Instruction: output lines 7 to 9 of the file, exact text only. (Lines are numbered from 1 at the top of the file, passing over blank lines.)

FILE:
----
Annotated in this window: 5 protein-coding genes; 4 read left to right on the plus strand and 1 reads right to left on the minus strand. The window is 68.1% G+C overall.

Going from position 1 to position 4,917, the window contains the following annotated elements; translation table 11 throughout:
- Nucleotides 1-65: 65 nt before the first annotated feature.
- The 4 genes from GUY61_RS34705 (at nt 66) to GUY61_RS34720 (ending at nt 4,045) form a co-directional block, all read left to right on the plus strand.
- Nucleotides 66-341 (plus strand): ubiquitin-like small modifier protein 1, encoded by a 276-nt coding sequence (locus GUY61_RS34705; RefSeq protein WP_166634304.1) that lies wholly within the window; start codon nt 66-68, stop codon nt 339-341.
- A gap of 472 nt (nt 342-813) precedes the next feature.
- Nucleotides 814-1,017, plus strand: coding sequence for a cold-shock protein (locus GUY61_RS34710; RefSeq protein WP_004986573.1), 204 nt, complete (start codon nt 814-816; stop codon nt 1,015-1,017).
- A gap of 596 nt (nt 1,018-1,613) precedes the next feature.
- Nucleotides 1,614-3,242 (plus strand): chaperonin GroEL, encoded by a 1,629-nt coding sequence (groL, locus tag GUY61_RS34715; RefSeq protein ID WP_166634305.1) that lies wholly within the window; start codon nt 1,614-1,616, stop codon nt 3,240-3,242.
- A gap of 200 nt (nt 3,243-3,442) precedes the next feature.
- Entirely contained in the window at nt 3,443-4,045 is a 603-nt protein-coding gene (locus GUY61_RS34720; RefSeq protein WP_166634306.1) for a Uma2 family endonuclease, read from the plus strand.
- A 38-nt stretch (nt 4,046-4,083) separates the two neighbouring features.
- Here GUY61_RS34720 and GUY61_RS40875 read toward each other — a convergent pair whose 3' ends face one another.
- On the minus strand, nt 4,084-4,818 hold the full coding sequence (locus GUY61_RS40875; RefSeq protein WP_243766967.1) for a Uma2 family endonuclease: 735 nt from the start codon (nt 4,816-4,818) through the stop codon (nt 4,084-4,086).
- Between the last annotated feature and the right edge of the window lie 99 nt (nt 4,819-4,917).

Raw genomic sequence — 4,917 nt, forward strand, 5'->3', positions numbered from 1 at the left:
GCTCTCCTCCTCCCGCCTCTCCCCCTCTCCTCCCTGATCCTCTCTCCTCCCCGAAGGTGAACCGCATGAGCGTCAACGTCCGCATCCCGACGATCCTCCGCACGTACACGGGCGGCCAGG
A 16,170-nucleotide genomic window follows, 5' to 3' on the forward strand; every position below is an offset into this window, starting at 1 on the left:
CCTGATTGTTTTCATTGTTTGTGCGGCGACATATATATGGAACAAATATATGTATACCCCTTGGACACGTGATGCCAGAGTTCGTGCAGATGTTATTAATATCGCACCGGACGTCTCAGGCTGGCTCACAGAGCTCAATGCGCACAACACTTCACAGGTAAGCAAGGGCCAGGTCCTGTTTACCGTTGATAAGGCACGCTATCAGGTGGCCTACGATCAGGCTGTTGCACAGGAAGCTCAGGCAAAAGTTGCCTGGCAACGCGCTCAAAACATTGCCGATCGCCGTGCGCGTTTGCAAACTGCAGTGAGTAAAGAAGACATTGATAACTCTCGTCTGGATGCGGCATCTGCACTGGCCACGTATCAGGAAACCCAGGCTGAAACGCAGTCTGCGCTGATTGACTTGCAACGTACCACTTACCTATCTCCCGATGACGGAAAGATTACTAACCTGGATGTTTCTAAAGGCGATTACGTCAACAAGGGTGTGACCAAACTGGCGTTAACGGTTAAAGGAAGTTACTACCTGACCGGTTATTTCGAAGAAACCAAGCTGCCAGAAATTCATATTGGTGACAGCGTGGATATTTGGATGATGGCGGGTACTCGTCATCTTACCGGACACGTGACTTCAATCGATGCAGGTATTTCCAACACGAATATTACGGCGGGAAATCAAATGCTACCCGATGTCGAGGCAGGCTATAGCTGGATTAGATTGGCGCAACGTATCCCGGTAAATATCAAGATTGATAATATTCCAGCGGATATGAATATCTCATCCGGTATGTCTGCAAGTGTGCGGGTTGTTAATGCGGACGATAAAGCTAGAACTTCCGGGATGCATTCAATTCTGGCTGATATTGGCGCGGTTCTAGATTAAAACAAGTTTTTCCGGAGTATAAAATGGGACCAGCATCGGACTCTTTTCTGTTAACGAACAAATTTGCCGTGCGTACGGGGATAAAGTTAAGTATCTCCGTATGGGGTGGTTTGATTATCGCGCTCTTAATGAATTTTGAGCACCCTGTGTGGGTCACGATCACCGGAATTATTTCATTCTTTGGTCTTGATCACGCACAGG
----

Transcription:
- Nucleotides 814-1,017, plus strand: coding sequence for a cold-shock protein (locus GUY61_RS34710; RefSeq protein WP_004986573.1), 204 nt, complete (start codon nt 814-816; stop codon nt 1,015-1,017).
- A gap of 596 nt (nt 1,018-1,613) precedes the next feature.
- Nucleotides 1,614-3,242 (plus strand): chaperonin GroEL, encoded by a 1,629-nt coding sequence (groL, locus tag GUY61_RS34715; RefSeq protein ID WP_166634305.1) that lies wholly within the window; start codon nt 1,614-1,616, stop codon nt 3,240-3,242.